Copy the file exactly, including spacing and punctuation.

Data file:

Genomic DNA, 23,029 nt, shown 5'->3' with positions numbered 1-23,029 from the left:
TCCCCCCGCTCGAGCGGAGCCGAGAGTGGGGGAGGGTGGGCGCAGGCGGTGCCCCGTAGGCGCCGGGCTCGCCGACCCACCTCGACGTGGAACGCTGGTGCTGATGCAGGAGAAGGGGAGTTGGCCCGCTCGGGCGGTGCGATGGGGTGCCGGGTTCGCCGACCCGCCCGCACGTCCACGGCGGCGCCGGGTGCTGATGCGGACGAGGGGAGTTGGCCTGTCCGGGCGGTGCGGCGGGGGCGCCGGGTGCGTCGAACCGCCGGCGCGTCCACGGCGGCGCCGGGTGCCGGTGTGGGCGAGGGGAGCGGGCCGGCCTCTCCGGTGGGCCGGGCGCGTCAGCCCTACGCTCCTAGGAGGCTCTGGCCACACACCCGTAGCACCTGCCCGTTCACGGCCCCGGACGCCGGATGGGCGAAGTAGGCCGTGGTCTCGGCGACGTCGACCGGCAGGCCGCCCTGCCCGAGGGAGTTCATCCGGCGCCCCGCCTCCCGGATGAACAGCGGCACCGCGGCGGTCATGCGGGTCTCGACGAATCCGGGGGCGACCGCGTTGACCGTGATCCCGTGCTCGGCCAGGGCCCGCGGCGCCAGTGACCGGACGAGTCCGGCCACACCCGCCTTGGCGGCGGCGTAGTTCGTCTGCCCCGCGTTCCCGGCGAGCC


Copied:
Genomic DNA, 23,029 nt, shown 5'->3' with positions numbered 1-23,029 from the left:
TCCCCCCGCTCGAGCGGAGCCGAGAGTGGGGGAGGGTGGGCGCAGGCGGTGCCCCGTAGGCGCCGGGCTCGCCGACCCACCTCGACGTGGAACGCTGGTGCTGATGCAGGAGAAGGGGAGTTGGCCCGCTCGGGCGGTGCGATGGGGTGCCGGGTTCGCCGACCCGCCCGCACGTCCACGGCGGCGCCGGGTGCTGATGCGGACGAGGGGAGTTGGCCTGTCCGGGCGGTGCGGCGGGGGCGCCGGGTGCGTCGAACCGCCGGCGCGTCCACGGCGGCGCCGGGTGCCGGTGTGGGCGAGGGGAGCGGGCCGGCCTCTCCGGTGGGCCGGGCGCGTCAGCCCTACGCTCCTAGGAGGCTCTGGCCACACACCCGTAGCACCTGCCCGTTCACGGCCCCGGACGCCGGATGGGCGAAGTAGGCCGTGGTCTCGGCGACGTCGACCGGCAGGCCGCCCTGCCCGAGGGAGTTCATCCGGCGCCCCGCCTCCCGGATGAACAGCGGCACCGCGGCGGTCATGCGGGTCTCGACGAATCCGGGGGCGACCGCGTTGACCGTGATCCCGTGCTCGGCCAGGGCCCGCGGCGCCAGTGACCGGACGAGTCCGGCCACACCCGCCTTGGCGGCGGCGTAGTTCGTCTGCCCCGCGTTCCCGGCGAGCC